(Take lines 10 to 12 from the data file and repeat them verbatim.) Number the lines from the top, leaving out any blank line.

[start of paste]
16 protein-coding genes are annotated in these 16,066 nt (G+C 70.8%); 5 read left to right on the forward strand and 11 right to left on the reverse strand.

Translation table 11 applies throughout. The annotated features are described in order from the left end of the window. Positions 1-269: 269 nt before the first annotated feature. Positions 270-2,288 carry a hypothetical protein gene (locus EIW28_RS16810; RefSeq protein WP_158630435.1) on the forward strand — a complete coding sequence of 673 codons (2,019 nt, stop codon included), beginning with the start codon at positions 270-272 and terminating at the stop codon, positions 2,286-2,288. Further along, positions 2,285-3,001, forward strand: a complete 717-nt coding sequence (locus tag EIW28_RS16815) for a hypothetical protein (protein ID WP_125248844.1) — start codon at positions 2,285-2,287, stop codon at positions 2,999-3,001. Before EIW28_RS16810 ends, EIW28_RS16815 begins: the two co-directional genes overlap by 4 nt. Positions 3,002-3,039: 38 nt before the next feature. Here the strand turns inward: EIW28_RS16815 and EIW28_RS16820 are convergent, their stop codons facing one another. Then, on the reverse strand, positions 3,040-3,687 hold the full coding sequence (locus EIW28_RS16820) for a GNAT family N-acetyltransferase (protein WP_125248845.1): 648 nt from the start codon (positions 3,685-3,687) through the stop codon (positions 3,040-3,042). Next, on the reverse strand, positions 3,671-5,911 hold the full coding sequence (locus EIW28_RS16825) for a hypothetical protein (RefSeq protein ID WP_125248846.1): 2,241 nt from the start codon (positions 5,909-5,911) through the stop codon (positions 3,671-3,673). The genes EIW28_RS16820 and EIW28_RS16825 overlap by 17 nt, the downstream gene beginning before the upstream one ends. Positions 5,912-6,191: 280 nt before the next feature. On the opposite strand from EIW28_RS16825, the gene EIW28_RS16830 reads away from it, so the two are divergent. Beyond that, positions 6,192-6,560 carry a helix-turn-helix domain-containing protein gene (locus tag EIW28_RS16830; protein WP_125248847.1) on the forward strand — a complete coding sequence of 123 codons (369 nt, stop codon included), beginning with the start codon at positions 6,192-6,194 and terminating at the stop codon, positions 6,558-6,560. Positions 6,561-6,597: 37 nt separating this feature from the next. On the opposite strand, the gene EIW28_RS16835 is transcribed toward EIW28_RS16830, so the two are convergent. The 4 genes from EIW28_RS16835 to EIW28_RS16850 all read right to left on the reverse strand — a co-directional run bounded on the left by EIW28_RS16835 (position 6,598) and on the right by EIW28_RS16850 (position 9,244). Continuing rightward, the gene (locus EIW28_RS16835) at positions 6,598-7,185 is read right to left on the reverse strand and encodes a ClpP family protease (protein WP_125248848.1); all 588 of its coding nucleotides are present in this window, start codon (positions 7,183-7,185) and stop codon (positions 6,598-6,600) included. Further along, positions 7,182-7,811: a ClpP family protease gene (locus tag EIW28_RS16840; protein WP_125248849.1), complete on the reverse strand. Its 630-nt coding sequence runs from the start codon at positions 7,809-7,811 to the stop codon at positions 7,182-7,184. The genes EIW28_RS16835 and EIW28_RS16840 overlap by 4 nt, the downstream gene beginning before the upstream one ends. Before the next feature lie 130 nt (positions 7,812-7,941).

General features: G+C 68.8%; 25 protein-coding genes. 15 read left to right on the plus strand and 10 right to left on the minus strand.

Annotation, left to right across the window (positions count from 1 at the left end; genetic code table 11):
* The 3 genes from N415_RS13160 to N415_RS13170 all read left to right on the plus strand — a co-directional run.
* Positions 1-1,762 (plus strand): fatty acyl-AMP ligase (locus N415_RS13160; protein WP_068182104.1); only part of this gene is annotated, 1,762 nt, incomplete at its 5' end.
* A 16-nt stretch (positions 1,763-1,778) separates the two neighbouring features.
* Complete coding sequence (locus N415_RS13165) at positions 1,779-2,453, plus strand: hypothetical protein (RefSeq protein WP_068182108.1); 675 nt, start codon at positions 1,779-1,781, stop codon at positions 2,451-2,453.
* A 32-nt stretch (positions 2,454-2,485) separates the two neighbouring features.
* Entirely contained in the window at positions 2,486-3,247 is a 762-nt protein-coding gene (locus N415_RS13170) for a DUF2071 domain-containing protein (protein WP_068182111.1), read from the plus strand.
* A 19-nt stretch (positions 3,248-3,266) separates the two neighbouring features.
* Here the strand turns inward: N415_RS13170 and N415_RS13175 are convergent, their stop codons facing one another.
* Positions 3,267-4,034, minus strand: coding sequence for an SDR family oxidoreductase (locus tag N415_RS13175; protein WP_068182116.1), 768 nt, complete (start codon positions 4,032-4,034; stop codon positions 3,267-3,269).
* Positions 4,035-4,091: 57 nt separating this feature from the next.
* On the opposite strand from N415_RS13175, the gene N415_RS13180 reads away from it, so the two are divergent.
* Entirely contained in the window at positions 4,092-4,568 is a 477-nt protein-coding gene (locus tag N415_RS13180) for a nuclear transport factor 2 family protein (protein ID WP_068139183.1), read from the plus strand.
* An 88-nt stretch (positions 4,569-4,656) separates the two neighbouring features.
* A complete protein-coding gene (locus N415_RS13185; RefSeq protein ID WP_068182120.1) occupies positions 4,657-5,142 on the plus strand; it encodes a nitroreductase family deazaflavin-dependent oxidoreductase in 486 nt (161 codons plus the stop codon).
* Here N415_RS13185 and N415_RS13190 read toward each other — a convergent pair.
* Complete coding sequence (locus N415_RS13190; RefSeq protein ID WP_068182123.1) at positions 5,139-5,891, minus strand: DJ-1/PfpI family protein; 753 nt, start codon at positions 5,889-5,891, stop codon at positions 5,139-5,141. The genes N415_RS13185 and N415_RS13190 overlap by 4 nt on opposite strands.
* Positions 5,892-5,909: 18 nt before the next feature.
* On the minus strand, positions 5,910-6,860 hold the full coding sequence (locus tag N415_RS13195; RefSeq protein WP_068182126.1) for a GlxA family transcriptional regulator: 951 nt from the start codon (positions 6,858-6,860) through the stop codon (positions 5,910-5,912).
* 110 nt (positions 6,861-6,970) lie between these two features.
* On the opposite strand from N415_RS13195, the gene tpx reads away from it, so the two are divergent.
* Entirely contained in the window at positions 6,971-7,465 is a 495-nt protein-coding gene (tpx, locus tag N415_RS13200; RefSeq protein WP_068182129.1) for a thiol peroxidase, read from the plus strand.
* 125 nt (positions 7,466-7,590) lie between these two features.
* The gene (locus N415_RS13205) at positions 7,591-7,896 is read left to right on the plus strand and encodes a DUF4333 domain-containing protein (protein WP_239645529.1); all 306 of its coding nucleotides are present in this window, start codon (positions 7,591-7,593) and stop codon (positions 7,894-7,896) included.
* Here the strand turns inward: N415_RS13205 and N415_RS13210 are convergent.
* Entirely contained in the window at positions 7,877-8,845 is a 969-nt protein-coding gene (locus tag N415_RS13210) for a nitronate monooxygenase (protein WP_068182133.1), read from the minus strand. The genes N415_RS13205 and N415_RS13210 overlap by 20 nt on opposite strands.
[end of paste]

* Entirely contained in the window at positions 2,486-3,247 is a 762-nt protein-coding gene (locus N415_RS13170) for a DUF2071 domain-containing protein (protein WP_068182111.1), read from the plus strand.
* A 19-nt stretch (positions 3,248-3,266) separates the two neighbouring features.
* Here the strand turns inward: N415_RS13170 and N415_RS13175 are convergent, their stop codons facing one another.